November 6, 2019
Battle over lighting regulations moves to Food and Ag Board
During its monthly meeting yesterday, the State Board of Food and Ag heard concerns over a proposed Cal/OSHA regulation requiring more lighting for nighttime work.
Michael Miller of the California Association of Winegrape Growers said many aspects of the worker safety regulation are already in place. Farmworkers already use reflective vests, headlamps, flashlights and lighting from tractors. The added requirement for aerial lighting would add towers to the mix, however, which would be difficult on hillsides, he said. “This regulation will likely end ag work at night,” he warned.
Bryan Little of the California Farm Bureau couldn’t name a specific incidence of a nighttime accident from lack of lighting, saying the ones cited by the agency happened in daytime. Little explained the regulation would also conflict with local ordinances over light pollution, impacting the “urban-ag interface.”
He added: “We’ve had difficulty getting the agency to be responsive to these concerns.”
Why it matters: Winegrapes are increasingly harvested at night and by machines. Doing so in the daytime temperatures would require time and energy for cooling the grapes by machine. And wine grapes are not alone. Farmer and Board President Don Cameron said, “We have tomatoes we harvest 24 hours a day” and onions harvested at night as well.
The groups are urging two amendments to the regulatory proposal: To require lighting only when workers are present and to remove the aerial lighting requirement. The Board will formally take up the matter in a future meeting.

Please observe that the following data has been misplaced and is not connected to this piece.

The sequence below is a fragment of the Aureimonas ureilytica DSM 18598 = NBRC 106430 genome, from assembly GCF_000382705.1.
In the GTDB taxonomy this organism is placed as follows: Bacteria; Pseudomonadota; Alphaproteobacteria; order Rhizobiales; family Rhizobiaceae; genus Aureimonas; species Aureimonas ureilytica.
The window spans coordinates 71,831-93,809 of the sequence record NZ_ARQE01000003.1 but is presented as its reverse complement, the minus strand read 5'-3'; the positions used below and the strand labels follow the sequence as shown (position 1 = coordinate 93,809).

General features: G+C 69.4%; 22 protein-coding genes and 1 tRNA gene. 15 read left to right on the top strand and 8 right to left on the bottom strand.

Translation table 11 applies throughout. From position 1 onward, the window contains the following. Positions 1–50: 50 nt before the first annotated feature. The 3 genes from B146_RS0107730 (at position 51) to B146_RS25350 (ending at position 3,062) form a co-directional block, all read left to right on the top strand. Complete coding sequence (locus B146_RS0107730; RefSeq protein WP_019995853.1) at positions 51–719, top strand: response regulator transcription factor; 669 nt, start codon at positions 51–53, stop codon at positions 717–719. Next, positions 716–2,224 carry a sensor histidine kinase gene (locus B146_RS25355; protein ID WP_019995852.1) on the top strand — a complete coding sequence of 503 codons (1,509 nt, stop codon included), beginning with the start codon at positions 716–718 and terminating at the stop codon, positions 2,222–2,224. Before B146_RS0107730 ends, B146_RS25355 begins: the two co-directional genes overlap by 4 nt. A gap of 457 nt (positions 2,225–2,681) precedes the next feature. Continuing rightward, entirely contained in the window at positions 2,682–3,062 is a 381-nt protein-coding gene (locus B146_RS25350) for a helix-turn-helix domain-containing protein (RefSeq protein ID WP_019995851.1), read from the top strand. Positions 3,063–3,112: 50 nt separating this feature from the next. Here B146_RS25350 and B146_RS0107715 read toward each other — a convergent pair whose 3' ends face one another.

Bryan Little, director of employment policy at the California Farm Bureau Federation
Cloudy Senate future for ag labor bill
The Republican senator assisting with the development of a bipartisan ag labor bill says it will be difficult to get through that chamber given the focus on impeachment.
“Hopefully, we can (take up the bill) because I know the farmers need relief, but we also have to address some of the concerns with the ag community,” Sen. Thom Tillis, R-N.C., told Agri-Pulse.
The American Farm Bureau Federation has yet to endorse the House bill because of concerns about the H-2A provisions, including the cap on year-round visas. Another AFBF concern is the bill would, for the first time, cover H-2A workers under the Migrant and Seasonable Workers Protection Act. The House Judiciary Committee could take up the bill as soon as next week.
Keep in mind: Some immigration hardliners are already calling it an “amnesty” bill since it would provide legal status to undocumented farmworkers.
For more on the ag labor bill, plus a look at the issues slowing down action on the U.S.-Mexico-Canada Agreement, read this week’s Agri-Pulse newsletter.
Perdue leads trade mission to Mexico
Agriculture Secretary Sonny Perdue is in Mexico for the rest of the week, leading a trade delegation that includes dozens of farm groups and producers.
Representatives of U.S. almond, wine, dairy, rice, grain and many other industries will be present for the three-day trip that should be able to capitalize on the fact that Mexico continues to steadily increase its imports from the U.S.